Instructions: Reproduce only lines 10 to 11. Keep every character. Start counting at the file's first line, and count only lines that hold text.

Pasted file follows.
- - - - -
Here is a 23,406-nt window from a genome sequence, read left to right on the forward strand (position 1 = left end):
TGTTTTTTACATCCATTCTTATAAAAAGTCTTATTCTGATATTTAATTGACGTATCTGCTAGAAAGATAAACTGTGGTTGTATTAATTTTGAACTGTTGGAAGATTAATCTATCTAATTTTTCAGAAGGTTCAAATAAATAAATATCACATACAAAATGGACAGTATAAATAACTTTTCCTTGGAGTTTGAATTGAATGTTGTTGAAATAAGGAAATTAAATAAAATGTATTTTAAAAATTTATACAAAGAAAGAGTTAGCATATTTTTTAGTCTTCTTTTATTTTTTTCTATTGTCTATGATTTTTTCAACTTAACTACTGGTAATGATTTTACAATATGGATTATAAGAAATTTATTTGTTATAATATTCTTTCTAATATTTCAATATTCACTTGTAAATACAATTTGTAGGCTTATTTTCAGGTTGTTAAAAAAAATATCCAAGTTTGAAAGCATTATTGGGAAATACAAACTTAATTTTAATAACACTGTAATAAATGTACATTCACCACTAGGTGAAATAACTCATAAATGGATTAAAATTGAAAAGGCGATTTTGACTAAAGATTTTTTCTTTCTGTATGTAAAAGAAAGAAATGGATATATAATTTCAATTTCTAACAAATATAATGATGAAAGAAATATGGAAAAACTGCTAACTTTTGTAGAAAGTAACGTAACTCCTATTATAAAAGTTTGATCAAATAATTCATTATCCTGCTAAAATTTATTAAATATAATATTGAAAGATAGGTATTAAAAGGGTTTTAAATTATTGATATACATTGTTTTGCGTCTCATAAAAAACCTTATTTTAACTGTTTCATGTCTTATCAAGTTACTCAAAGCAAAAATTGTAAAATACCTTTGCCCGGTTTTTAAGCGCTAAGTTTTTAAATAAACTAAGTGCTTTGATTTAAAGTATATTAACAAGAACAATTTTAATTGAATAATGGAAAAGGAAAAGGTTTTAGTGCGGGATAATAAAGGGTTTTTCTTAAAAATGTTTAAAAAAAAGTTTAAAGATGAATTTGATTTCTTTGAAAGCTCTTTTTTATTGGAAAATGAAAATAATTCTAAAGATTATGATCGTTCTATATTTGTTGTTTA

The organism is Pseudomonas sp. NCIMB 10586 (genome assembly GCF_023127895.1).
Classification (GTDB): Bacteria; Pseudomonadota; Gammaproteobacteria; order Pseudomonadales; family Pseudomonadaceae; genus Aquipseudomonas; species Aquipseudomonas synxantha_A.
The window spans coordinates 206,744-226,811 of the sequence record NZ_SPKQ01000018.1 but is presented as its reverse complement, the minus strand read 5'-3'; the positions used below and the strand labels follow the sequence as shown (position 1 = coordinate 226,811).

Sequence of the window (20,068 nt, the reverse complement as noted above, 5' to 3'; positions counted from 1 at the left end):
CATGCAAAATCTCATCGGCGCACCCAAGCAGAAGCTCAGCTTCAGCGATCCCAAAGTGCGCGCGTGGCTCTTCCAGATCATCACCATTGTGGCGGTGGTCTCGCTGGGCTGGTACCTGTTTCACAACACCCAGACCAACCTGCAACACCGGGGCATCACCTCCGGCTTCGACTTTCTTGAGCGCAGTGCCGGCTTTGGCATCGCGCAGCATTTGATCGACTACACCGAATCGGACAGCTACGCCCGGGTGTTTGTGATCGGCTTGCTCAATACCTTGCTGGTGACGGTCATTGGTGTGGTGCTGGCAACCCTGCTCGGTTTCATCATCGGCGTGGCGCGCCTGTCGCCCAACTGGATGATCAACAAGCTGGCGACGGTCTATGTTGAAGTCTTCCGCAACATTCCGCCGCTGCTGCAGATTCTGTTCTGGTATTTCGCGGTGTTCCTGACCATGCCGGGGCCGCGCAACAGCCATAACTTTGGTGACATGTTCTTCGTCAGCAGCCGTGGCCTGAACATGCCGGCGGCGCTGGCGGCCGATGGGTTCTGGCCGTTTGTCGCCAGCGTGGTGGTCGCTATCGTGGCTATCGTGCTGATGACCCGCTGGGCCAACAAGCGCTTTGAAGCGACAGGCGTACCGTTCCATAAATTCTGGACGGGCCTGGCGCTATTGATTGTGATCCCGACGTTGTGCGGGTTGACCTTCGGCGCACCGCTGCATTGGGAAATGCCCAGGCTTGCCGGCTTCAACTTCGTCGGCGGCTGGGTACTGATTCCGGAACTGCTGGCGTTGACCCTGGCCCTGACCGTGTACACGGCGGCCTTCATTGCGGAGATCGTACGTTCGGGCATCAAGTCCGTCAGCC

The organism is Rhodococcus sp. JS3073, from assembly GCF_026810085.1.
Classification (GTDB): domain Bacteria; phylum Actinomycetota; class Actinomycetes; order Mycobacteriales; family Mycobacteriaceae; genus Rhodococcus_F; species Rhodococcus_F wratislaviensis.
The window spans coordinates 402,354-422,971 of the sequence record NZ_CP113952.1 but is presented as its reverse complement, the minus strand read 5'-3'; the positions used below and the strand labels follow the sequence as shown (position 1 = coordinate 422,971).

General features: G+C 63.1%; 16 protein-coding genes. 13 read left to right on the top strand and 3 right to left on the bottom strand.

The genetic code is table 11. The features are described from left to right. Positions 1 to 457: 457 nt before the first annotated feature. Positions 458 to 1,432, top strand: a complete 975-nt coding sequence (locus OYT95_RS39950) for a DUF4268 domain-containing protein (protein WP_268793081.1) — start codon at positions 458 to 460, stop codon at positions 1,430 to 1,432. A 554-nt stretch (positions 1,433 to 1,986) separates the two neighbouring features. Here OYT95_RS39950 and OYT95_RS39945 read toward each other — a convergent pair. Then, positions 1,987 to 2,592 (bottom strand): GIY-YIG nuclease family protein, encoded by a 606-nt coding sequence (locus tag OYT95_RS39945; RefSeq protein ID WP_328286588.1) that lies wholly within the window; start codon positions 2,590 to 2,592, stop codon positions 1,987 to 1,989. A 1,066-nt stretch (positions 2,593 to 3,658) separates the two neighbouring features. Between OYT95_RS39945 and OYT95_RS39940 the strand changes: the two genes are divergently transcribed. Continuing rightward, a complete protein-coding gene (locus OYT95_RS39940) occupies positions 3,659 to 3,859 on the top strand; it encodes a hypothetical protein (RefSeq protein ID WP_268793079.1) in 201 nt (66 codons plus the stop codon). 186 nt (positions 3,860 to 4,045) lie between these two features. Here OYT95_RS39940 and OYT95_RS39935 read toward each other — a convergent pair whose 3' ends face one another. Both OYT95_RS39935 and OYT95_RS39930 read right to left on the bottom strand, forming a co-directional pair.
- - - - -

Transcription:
The window spans coordinates 402,354-422,971 of the sequence record NZ_CP113952.1 but is presented as its reverse complement, the minus strand read 5'-3'; the positions used below and the strand labels follow the sequence as shown (position 1 = coordinate 422,971).

General features: G+C 63.1%; 16 protein-coding genes. 13 read left to right on the top strand and 3 right to left on the bottom strand.